Part of what arouses the ire of Kohlmann’s critics is that his years with Emerson are his only formal credential. Kohlmann does not speak Arabic; has never been to Iraq or Afghanistan; does not hold a postgraduate degree in any related field; has no experience in military, law-enforcement, or intelligence work; and continues to submit—seven years into his career as a court-appointed expert on Al Qaeda—his undergraduate thesis on Arab mujaheddin in Afghanistan as evidence of his expertise. And yet judges continue to certify him, in large part in deference to previous judges and because of the weight that prosecutors place on his testimony.
“If they had other options, don’t you think they would take them?” he asks me. “The only reason I get these jobs is the fact that I do them properly.” Kohlmann can make up to $125,000 a year as an expert witness, and even more as a government consultant. These are not his only sources of income, but they are easily the largest.
Plotters and the Web
The case of Mohamed Osman Mohamud, the alleged would-be Oregon bomber, is similar to many in which Kohlmann testifies. The FBI affidavit paints a picture of Mohamud as a genuine threat—and perhaps the evidence presented in court will bear this out. But as the government emphasized in its public announcement of the charges, Mohamud never posed an actual danger to anyone other than himself.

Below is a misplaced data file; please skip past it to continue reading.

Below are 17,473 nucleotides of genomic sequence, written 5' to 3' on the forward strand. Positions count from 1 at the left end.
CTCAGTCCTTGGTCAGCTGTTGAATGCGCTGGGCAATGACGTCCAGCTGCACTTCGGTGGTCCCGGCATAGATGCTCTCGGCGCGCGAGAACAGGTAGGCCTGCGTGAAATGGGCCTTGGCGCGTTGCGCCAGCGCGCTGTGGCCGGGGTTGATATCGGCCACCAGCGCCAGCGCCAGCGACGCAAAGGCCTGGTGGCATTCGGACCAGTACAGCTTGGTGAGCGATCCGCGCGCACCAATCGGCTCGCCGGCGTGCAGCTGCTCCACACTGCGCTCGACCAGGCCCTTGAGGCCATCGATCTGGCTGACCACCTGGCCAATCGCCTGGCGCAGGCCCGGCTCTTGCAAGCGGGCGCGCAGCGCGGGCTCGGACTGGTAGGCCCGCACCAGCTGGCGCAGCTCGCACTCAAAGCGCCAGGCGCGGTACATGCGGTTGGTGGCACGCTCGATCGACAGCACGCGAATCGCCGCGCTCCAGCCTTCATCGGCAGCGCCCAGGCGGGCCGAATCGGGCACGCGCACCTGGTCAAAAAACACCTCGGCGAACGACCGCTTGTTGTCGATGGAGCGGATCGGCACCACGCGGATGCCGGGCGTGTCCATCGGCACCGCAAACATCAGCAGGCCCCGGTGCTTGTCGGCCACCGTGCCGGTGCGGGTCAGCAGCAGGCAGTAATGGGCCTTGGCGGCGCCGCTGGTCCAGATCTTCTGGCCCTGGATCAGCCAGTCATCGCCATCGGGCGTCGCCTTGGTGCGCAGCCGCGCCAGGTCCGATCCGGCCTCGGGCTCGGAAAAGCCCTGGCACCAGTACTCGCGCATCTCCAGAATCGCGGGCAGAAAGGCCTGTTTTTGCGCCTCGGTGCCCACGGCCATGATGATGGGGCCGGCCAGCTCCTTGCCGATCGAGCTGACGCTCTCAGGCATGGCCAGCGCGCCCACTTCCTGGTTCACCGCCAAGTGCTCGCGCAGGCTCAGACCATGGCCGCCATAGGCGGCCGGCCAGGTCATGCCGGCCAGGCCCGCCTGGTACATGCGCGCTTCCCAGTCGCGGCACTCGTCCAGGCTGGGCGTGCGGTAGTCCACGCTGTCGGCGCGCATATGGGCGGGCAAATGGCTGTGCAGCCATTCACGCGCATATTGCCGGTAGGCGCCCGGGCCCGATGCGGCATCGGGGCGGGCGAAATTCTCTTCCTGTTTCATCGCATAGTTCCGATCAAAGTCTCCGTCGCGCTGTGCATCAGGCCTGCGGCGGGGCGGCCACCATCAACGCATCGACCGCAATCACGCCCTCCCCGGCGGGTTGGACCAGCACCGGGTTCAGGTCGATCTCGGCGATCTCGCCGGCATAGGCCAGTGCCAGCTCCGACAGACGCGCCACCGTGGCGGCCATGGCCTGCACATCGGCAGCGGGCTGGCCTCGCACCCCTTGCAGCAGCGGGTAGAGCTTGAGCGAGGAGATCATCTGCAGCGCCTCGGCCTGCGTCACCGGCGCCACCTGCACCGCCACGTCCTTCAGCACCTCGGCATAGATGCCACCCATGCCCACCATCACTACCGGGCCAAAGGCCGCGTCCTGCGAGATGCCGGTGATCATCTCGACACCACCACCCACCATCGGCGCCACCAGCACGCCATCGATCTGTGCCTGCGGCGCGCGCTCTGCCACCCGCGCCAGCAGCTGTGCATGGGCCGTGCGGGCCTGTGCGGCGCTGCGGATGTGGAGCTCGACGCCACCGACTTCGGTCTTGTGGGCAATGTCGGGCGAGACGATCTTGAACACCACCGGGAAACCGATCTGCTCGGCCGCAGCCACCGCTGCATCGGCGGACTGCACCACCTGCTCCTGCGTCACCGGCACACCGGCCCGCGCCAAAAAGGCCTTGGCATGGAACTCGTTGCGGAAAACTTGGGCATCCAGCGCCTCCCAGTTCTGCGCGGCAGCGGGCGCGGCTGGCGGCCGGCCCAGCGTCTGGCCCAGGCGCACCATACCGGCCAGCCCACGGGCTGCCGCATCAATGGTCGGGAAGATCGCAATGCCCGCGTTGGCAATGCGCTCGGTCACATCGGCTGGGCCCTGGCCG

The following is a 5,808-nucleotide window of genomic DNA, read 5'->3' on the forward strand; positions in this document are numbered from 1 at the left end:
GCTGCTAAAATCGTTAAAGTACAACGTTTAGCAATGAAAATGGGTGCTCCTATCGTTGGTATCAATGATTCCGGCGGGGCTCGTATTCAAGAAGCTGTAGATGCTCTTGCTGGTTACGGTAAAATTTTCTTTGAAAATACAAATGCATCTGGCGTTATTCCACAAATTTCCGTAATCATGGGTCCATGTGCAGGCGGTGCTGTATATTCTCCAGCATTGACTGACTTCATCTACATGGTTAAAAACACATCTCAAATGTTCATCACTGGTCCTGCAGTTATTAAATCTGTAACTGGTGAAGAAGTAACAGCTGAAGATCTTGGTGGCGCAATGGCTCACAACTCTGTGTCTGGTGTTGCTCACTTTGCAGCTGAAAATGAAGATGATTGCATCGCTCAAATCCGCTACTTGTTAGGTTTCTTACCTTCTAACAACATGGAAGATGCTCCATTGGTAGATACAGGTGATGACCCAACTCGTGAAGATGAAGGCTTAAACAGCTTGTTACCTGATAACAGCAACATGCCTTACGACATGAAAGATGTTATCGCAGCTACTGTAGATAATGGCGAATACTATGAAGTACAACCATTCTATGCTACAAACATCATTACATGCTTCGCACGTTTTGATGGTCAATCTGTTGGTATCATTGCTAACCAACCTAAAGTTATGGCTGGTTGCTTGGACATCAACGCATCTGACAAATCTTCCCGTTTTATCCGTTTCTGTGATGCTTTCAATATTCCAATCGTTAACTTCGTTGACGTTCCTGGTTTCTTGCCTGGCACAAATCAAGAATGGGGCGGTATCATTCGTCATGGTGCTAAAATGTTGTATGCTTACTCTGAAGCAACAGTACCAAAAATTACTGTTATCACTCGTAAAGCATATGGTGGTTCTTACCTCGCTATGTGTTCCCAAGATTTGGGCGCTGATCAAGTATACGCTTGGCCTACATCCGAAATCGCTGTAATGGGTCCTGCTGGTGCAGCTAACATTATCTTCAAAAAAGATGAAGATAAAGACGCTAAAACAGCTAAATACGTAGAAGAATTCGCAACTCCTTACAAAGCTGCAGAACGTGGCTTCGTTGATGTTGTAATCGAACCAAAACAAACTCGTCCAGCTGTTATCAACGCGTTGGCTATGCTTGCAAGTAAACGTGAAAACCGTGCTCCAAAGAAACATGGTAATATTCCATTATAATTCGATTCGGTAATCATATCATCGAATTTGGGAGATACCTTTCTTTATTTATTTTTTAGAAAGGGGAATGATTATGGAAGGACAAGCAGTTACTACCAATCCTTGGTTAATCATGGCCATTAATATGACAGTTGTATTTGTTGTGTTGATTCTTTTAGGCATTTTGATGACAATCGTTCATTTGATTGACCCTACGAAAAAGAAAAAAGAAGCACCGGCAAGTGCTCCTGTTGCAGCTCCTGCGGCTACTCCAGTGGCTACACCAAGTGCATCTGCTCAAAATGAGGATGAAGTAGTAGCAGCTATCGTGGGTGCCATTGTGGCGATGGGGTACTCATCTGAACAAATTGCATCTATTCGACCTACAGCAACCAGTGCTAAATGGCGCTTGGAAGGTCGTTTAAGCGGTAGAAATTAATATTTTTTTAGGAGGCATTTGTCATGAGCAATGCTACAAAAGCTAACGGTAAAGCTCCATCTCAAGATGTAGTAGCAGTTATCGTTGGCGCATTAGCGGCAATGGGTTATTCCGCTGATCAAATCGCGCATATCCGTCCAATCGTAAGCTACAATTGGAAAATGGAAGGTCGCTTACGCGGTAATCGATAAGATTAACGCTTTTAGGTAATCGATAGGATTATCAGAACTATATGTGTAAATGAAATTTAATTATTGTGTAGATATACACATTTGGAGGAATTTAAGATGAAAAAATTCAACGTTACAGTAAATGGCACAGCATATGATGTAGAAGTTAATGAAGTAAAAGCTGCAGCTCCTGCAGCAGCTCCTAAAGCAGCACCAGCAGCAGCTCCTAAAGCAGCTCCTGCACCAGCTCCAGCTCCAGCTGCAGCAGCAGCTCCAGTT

Many post-9/11 terrorism prosecutions rely on a series of statutes prohibiting any “material support” offered to terrorism, a broadly sweeping term with vaguely defined limits. Under traditional conspiracy prosecutions, the government has to show that a defendant knowingly participated in planning to commit a crime. Under the material-support statutes, which were strengthened by the 2001 Patriot Act, the government has to show only that a defendant knowingly gave support to an individual or foreign group that has been designated as a terrorist entity, regardless of whether there was any intent to aid a terrorist act. “The statutes are like a utility infielder for prosecutors,” says Stephen Vladeck, a law professor at American University’s Washington College of Law. It lowers the bar for what the government has to prove, and it is invoked whenever the conduct charged is not clearly criminal under other statutes.